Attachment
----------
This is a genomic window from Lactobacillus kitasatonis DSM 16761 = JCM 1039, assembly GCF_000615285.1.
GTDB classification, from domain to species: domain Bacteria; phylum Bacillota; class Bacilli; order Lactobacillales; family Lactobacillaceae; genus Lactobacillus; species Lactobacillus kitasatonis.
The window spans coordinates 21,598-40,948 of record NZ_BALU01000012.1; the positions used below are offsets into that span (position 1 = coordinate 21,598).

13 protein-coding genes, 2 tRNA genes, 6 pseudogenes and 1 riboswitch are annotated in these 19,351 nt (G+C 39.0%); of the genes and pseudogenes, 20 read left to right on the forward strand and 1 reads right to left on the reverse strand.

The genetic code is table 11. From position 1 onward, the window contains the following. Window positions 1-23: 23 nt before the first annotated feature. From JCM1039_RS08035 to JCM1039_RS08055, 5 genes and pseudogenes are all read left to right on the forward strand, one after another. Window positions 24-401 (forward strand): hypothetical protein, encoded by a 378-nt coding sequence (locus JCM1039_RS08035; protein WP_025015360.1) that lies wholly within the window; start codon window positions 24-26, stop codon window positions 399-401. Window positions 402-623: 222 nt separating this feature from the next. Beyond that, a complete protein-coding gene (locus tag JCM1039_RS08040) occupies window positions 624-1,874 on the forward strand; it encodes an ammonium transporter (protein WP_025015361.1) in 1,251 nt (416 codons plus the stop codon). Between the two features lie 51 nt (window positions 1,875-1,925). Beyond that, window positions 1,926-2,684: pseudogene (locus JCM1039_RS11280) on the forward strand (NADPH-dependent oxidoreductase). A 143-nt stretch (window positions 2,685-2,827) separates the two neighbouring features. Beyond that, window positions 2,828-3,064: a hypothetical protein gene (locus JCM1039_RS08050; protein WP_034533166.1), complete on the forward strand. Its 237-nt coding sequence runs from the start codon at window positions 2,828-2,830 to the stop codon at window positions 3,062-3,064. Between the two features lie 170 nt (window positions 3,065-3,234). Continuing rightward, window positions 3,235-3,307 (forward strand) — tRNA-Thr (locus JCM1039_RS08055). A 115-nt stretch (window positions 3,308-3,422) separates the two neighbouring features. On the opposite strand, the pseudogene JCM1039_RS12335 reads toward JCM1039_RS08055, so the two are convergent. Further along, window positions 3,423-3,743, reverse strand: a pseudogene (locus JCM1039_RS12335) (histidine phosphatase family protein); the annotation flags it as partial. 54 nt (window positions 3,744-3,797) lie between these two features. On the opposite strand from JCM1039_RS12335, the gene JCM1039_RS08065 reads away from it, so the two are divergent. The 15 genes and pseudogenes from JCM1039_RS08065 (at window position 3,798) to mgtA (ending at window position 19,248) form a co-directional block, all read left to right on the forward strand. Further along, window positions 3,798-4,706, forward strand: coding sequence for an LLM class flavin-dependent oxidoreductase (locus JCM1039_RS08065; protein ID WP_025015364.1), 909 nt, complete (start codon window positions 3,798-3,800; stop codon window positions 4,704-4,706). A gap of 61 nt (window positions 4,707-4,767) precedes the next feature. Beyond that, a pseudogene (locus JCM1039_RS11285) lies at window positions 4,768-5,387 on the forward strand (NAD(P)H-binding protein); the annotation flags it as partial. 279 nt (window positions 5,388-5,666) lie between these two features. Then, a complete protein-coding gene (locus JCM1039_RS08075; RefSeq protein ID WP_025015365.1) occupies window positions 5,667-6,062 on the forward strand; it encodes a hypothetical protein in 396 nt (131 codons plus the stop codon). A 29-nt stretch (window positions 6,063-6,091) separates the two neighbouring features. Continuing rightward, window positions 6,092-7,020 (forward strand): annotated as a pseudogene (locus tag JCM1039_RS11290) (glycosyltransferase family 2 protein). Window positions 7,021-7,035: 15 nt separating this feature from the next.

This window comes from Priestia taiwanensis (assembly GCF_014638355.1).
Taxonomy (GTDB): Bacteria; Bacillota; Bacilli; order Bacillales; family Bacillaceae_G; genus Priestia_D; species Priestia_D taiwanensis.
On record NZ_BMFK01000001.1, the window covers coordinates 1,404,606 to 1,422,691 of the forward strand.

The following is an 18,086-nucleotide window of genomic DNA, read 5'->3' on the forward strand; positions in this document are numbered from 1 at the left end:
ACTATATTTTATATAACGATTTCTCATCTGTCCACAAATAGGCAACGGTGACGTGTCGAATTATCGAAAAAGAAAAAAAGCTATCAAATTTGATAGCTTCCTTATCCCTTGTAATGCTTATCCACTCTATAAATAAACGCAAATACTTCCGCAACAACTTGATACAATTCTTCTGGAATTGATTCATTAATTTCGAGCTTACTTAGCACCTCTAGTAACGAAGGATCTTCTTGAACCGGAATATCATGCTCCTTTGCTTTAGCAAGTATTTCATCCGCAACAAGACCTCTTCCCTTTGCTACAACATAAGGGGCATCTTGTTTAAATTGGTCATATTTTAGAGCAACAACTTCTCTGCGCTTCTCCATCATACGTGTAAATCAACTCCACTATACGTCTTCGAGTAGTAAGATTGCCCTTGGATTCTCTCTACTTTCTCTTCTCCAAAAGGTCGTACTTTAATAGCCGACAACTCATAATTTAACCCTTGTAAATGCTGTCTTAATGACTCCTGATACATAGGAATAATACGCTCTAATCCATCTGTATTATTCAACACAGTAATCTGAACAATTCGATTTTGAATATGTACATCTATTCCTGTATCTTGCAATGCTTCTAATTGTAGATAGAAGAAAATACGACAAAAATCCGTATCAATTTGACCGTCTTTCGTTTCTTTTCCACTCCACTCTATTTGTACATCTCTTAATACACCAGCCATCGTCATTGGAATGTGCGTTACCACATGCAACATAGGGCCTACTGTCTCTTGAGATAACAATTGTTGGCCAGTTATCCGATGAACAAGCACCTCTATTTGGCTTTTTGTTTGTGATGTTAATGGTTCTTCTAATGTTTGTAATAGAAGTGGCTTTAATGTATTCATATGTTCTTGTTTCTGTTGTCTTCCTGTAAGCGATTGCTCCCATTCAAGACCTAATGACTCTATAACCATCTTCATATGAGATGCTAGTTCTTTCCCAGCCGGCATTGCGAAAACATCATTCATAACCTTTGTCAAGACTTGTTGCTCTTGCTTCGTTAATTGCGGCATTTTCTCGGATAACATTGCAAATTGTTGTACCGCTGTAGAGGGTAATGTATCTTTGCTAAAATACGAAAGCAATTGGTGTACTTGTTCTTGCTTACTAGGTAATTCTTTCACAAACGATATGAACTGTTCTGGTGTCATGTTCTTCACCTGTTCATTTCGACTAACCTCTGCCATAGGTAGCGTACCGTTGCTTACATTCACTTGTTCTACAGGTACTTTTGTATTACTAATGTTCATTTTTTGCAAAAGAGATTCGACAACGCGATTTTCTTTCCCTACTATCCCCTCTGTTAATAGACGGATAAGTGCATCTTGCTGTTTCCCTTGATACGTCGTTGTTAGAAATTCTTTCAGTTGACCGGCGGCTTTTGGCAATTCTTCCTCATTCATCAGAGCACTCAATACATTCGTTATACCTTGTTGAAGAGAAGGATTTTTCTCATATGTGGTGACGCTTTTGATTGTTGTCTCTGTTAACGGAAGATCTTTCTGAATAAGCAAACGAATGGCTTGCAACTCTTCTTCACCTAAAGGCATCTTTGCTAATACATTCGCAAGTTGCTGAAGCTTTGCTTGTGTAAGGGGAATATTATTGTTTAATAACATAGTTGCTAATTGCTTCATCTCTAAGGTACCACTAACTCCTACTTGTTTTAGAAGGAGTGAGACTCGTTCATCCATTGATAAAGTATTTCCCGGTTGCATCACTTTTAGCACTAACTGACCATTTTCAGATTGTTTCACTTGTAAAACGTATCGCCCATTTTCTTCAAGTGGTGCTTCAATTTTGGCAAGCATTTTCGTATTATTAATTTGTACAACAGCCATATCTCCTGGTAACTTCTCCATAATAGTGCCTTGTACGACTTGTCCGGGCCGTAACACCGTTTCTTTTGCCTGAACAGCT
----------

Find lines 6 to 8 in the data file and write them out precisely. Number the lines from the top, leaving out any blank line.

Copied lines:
This window comes from Priestia taiwanensis (assembly GCF_014638355.1).
Taxonomy (GTDB): Bacteria; Bacillota; Bacilli; order Bacillales; family Bacillaceae_G; genus Priestia_D; species Priestia_D taiwanensis.
On record NZ_BMFK01000001.1, the window covers coordinates 1,404,606 to 1,422,691 of the forward strand.